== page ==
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Zajac_Lab2

Page history last edited by Benjamin Tee 9 years, 1 month ago

Richard Zajac

Lab 2 – Report

EE-47

 

1.

a. What line(s) of code do you need to change to make the LED blink (like, at all)?

To make the LED blink, the code needs to be changed such that “pinMode(13, OUTPUT);” reads “pinMode(11, OUTPUT);” ”digitalWrite(13, HIGH)” reads “digitalWrite(11, HIGH)” and “digitalWrite(13, LOW)” reads “digitalWrite(11, LOW)”, thus changing the Arduino ‘canned’ code to control the Teensy hardware.

 

b. What line(s) of code do you need to change to change the rate of blinking?

To change the rate of blinking, the code needs to be changed such that the original code:

-----------------------------------------------------

digitalWrite(11, HIGH); // set the LED on

delay(1000); // wait for a second

digitalWrite(11, LOW); // set the LED off

delay(1000);

-----------------------------------------------------

now reads:

-----------------------------------------------------

digitalWrite(11, HIGH); // set the LED on

delay(500); // wait for a second

digitalWrite(11, LOW); // set the LED off

delay(500);

-----------------------------------------------------

and thus each of the deays in the blinking times, after the on, and off commands, respectively are cut in half by halving the delay ms values.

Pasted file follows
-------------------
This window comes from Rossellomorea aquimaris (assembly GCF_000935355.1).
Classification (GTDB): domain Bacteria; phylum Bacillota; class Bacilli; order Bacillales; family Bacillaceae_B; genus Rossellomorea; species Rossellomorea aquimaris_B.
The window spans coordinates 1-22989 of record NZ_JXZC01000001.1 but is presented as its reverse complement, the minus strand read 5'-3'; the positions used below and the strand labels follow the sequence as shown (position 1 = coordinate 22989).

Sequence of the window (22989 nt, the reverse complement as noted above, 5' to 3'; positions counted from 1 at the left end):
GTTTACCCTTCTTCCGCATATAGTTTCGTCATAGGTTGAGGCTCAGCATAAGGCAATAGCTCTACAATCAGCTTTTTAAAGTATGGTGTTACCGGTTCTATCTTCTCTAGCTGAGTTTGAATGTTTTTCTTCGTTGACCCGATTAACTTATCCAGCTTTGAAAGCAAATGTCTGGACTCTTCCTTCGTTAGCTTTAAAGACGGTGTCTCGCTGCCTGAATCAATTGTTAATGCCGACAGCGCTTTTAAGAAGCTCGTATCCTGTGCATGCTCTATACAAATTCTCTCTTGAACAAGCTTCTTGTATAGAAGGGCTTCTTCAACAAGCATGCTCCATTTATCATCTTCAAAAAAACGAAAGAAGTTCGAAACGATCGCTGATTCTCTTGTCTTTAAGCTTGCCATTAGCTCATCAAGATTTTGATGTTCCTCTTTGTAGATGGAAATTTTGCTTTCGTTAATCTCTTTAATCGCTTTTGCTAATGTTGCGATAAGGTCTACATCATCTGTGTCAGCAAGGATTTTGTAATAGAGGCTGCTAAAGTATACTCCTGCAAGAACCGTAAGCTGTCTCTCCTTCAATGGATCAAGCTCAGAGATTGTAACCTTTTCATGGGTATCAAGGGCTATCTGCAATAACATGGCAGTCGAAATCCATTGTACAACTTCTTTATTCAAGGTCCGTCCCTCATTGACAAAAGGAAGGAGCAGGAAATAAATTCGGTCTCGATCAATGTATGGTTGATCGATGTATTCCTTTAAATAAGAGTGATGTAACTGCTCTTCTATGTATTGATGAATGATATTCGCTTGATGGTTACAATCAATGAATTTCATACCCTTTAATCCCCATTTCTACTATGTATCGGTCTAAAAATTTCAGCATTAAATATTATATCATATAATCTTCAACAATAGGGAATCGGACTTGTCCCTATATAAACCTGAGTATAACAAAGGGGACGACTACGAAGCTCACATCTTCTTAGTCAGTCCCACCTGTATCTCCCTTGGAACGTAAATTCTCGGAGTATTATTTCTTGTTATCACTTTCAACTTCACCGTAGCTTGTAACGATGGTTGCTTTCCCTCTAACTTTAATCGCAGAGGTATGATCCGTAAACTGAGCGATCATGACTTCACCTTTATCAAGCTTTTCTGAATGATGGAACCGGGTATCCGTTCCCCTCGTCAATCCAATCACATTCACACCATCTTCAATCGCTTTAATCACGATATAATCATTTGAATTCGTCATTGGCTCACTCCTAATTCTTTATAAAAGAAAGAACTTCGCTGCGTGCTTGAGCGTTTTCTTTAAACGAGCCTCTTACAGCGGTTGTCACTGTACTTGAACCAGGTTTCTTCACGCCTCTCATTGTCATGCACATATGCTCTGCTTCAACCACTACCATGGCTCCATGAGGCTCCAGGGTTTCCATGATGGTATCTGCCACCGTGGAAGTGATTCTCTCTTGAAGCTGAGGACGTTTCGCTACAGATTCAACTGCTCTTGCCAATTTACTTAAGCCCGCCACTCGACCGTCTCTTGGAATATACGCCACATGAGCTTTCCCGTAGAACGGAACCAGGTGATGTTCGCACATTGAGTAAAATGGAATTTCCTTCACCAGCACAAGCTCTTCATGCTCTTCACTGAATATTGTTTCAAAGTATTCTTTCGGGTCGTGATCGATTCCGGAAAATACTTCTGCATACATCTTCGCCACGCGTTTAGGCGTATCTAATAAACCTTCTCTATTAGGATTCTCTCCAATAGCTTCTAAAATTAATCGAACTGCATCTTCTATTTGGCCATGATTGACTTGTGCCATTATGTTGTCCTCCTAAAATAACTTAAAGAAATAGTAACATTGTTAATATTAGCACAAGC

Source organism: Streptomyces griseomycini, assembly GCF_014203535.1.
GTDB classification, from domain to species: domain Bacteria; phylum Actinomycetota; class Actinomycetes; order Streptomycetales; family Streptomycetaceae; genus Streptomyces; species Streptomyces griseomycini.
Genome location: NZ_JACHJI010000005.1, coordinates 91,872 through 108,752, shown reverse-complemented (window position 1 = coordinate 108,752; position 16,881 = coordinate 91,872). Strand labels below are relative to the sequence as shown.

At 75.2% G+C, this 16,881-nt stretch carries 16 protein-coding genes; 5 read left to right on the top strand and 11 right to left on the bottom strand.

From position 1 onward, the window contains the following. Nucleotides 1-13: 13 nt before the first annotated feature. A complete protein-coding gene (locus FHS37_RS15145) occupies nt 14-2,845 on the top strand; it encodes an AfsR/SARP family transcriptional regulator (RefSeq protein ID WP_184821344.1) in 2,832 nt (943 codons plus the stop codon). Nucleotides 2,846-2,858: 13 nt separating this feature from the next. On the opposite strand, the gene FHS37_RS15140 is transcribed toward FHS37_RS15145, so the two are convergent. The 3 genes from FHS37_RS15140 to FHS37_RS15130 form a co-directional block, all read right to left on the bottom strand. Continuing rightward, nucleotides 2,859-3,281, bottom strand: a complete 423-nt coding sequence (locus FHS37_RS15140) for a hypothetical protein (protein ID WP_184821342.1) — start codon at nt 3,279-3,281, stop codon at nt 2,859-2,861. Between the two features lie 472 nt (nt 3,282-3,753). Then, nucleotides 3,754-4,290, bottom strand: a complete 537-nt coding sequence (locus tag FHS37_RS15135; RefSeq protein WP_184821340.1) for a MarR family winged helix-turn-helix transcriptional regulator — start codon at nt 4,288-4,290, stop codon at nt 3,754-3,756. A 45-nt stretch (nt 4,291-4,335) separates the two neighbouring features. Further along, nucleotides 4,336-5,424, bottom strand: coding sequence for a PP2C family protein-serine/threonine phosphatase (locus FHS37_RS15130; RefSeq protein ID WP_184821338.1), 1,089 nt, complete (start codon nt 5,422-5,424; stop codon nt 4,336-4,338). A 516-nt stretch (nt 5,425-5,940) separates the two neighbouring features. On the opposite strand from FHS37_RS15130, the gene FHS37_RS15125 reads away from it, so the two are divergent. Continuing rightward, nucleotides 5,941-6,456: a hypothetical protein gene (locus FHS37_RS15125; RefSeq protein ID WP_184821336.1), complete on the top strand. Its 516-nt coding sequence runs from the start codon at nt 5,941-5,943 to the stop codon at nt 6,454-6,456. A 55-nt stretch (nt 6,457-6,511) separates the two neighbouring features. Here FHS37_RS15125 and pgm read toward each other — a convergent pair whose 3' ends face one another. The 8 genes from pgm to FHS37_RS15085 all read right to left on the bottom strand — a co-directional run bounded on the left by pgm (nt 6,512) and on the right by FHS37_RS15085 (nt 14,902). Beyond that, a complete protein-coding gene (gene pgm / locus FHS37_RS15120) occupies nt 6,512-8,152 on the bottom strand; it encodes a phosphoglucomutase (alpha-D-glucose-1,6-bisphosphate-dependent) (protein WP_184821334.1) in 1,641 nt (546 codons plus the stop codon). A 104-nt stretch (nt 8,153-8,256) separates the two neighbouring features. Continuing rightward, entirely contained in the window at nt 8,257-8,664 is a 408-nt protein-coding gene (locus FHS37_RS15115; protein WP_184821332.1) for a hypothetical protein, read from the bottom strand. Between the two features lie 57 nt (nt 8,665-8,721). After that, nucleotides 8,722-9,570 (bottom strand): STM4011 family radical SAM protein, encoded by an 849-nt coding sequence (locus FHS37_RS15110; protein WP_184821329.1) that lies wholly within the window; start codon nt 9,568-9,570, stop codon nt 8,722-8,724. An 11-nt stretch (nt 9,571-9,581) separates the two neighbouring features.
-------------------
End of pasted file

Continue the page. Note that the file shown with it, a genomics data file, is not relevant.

c. What circuit element would you want to add to protect the board and LED?

 I would want to add a resistor to protect the board and LED.

 

2. Toggle LEDs on and off using the Teensy

a. Which lines do you need to modify to correspond with your button and LED pins? 

I need to change the line that reads: “const int ledPin = 13;” to “const int ledPin = 9;” in order to control the LED.

b. Modify the code or the circuit so that the LED lights only while the button is depressed. Include your code in your lab write-up.

The relavent portion of the code is as follows:

  if (buttonState == HIGH) {

// turn LED on (My note, this now equals 'off':

digitalWrite(ledPin, LOW);

}

else {

// turn LED off(My note, this now equals 'on':

digitalWrite(ledPin, HIGH);

}

 

3. Fading LEDs on and off using the Teensy 

a) Which lines of code do you need to modify to correspond with your button and LED pins?

The LED pin is already set to pin 9, and the button can be controlled with a while statement, as well as defining “const int buttonPin = 2;”, also initializing “ pinMode(buttonPin, INPUT); . In addition, I added “int buttonState = 0;”. I have included the code in its final entirety below, with all modifications, including those not named above.

 

const int buttonPin = 2; // the number of the pushbutton pin

const int ledPin = 9;

int buttonState = 0; // variable for reading the pushbutton status

 

void setup() {

// initialize the LED pin as an output:

pinMode(ledPin, OUTPUT);

// initialize the pushbutton pin as an input:

pinMode(buttonPin, INPUT);

}

 

void loop() {

buttonState = digitalRead(buttonPin);

// fade in from min to max in increments of 5 points:

for(int fadeValue = 0 ; fadeValue <= 255; fadeValue +=5) {

// sets the value (range from 0 to 255):

analogWrite(ledPin, fadeValue);

// wait for 30 milliseconds to see the dimming effect

delay(30);

}

 

while(buttonState == HIGH){

 

buttonState = digitalRead(buttonPin);

// do something repetitive 200 times

digitalWrite(ledPin, LOW);

}

// fade out from max to min in increments of 5 points:

for(int fadeValue = 255 ; fadeValue >= 0; fadeValue -=5) {

// sets the value (range from 0 to 255):